Electronic – I2C: 3.3V and 5V devices without level-shifting on 3.3V-bus


do I really need a level-shifter if I use 5V-powered devices on an I2C-bus that has pull-ups to 3.3V?
In my understanding the devices will only pull the lines (SDA, SCL) low (to ground) and never drive their supply-voltage to the bus. So I don't see a reason for a level-shifter as long as all devices detect the voltage from the pull-ups (3.3V) as logical high. That should be the case with devices using 5V as supply.

In my case I have an IC whose inputs are not 5V-tolerant as master and I could power my slaves with 3.3V but using 5V is easier in my circuit and allows higher (internal) clock-rates for the slaves.

Best Answer

According to version 4 of the \$\mathrm{I^2C}\$ spec,

"Due to the variety of different technology devices (CMOS, NMOS, bipolar) that can be connected to the I2C-bus, the levels of the logical ‘0’ (LOW) and ‘1’ (HIGH) are not fixed and depend on the associated level of VDD. Input reference levels are set as 30 % and 70 % of VDD; VIL is 0.3VDD and VIH is 0.7VDD. See Figure 38, timing diagram. Some legacy device input levels were fixed at VIL = 1.5 V and VIH = 3.0 V, but all new devices require this 30 %/70 % specification. See Section 6 for electrical specifications." (page 9)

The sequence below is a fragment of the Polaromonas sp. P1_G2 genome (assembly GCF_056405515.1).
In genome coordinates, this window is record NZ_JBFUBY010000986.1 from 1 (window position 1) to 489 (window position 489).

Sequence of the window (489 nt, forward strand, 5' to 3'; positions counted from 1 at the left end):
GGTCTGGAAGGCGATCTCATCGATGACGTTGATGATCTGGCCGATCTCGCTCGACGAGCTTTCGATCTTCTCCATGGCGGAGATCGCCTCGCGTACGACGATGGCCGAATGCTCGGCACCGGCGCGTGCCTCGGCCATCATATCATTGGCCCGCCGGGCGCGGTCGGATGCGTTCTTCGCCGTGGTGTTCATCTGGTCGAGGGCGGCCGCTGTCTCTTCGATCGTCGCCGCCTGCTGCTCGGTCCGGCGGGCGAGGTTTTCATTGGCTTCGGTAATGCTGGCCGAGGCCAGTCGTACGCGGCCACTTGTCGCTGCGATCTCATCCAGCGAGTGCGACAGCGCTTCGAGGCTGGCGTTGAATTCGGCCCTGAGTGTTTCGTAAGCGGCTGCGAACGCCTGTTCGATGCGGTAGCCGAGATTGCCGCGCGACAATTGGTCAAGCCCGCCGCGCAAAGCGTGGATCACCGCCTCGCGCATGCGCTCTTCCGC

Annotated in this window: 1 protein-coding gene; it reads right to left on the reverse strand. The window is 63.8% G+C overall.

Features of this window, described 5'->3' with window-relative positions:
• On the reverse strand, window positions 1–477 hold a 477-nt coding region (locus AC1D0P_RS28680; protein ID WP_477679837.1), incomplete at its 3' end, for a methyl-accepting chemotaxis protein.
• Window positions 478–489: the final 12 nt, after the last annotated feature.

Deeper in the spec, you'll see that this \$ 0.7 \times V_{DD}\$ is the minimum logic high voltage:

excerpt from NXP I2C spec rev. 4

For your 5V system:

\$ 0.7 \times 5 V = 3.5 V\$

\$ 0.3 \times 5 V = 1.5 V\$

To me, the 3.3 V pull-up looks marginal, especially if any of your 5V devices use the 'new' standard of \$ 0.7 \times V_{DD}\$ for logic HIGH.

Your mileage may vary, but it's always best to be within the spec wherever possible...